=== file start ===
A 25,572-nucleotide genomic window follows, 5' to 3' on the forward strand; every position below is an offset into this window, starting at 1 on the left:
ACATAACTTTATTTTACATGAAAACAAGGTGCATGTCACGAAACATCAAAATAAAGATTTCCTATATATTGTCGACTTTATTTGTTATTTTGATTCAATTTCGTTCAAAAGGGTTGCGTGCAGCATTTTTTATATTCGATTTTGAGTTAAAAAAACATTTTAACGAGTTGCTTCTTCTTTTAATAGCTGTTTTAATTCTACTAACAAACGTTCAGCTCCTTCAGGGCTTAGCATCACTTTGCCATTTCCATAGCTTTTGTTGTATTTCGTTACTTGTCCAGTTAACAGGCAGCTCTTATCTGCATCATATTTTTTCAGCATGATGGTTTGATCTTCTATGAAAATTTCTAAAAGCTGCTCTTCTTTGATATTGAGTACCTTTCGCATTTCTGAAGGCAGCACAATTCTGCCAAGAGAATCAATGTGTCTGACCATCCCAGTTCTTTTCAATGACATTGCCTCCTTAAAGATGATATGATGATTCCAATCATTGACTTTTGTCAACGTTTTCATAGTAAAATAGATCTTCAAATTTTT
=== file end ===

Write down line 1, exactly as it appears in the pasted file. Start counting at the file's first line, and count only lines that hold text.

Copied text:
A 25,572-nucleotide genomic window follows, 5' to 3' on the forward strand; every position below is an offset into this window, starting at 1 on the left: